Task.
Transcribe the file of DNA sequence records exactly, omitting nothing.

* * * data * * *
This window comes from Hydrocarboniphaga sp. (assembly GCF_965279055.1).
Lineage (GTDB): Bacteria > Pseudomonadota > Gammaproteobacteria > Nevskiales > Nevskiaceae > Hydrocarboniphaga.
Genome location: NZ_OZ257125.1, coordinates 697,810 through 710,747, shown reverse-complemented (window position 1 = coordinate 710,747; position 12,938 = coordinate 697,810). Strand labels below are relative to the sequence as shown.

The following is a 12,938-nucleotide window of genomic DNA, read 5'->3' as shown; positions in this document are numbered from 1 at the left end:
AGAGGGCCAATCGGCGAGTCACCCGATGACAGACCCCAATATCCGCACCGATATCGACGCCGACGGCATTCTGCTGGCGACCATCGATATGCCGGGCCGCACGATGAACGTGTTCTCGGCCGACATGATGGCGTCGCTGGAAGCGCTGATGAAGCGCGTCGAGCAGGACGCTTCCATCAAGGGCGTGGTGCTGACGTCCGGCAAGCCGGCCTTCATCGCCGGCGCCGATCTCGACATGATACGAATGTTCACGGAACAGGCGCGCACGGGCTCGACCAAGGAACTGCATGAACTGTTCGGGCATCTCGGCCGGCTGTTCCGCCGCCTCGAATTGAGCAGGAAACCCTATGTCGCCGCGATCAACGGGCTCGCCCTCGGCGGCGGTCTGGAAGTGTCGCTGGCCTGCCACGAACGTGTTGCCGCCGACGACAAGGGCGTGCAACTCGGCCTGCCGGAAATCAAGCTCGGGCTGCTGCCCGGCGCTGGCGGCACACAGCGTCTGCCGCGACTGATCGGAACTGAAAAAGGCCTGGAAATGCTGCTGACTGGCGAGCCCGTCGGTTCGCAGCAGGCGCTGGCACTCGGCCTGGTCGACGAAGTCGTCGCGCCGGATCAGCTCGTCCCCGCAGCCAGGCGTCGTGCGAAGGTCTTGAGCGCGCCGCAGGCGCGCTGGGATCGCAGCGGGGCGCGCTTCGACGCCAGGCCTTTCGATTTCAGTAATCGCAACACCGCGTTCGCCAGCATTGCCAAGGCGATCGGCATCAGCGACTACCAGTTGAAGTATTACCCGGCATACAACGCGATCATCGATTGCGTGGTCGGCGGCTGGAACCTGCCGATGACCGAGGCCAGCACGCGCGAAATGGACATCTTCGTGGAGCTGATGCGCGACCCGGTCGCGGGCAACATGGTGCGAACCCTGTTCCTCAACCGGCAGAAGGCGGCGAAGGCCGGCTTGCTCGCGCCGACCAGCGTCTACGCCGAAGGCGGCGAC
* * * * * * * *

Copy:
This window comes from Hydrocarboniphaga sp. (assembly GCF_965279055.1).
Lineage (GTDB): Bacteria > Pseudomonadota > Gammaproteobacteria > Nevskiales > Nevskiaceae > Hydrocarboniphaga.
Genome location: NZ_OZ257125.1, coordinates 697,810 through 710,747, shown reverse-complemented (window position 1 = coordinate 710,747; position 12,938 = coordinate 697,810). Strand labels below are relative to the sequence as shown.

The following is a 12,938-nucleotide window of genomic DNA, read 5'->3' as shown; positions in this document are numbered from 1 at the left end:
AGAGGGCCAATCGGCGAGTCACCCGATGACAGACCCCAATATCCGCACCGATATCGACGCCGACGGCATTCTGCTGGCGACCATCGATATGCCGGGCCGCACGATGAACGTGTTCTCGGCCGACATGATGGCGTCGCTGGAAGCGCTGATGAAGCGCGTCGAGCAGGACGCTTCCATCAAGGGCGTGGTGCTGACGTCCGGCAAGCCGGCCTTCATCGCCGGCGCCGATCTCGACATGATACGAATGTTCACGGAACAGGCGCGCACGGGCTCGACCAAGGAACTGCATGAACTGTTCGGGCATCTCGGCCGGCTGTTCCGCCGCCTCGAATTGAGCAGGAAACCCTATGTCGCCGCGATCAACGGGCTCGCCCTCGGCGGCGGTCTGGAAGTGTCGCTGGCCTGCCACGAACGTGTTGCCGCCGACGACAAGGGCGTGCAACTCGGCCTGCCGGAAATCAAGCTCGGGCTGCTGCCCGGCGCTGGCGGCACACAGCGTCTGCCGCGACTGATCGGAACTGAAAAAGGCCTGGAAATGCTGCTGACTGGCGAGCCCGTCGGTTCGCAGCAGGCGCTGGCACTCGGCCTGGTCGACGAAGTCGTCGCGCCGGATCAGCTCGTCCCCGCAGCCAGGCGTCGTGCGAAGGTCTTGAGCGCGCCGCAGGCGCGCTGGGATCGCAGCGGGGCGCGCTTCGACGCCAGGCCTTTCGATTTCAGTAATCGCAACACCGCGTTCGCCAGCATTGCCAAGGCGATCGGCATCAGCGACTACCAGTTGAAGTATTACCCGGCATACAACGCGATCATCGATTGCGTGGTCGGCGGCTGGAACCTGCCGATGACCGAGGCCAGCACGCGCGAAATGGACATCTTCGTGGAGCTGATGCGCGACCCGGTCGCGGGCAACATGGTGCGAACCCTGTTCCTCAACCGGCAGAAGGCGGCGAAGGCCGGCTTGCTCGCGCCGACCAGCGTCTACGCCGAAGGCGGCGAC